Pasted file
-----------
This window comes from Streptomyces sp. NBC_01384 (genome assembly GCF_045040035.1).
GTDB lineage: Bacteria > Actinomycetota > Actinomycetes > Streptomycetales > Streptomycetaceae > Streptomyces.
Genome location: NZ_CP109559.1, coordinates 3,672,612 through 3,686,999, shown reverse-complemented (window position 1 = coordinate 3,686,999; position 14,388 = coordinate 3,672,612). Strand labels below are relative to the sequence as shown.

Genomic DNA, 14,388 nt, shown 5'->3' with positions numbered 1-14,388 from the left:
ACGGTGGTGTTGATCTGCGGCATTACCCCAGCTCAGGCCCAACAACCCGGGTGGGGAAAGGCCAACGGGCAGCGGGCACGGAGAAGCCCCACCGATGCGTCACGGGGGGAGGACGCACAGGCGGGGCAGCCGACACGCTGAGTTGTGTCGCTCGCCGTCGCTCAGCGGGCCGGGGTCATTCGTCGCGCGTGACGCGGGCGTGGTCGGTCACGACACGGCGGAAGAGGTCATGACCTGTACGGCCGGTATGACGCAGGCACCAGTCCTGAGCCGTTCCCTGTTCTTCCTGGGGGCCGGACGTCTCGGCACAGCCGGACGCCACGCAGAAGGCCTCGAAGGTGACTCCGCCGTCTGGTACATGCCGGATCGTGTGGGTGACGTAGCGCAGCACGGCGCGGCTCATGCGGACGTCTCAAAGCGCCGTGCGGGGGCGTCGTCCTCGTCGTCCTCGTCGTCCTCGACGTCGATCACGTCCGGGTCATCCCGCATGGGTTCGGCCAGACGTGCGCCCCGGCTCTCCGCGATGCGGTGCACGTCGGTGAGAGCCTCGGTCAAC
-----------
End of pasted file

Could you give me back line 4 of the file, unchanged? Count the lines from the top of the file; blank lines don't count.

Genomic DNA, 14,388 nt, shown 5'->3' with positions numbered 1-14,388 from the left: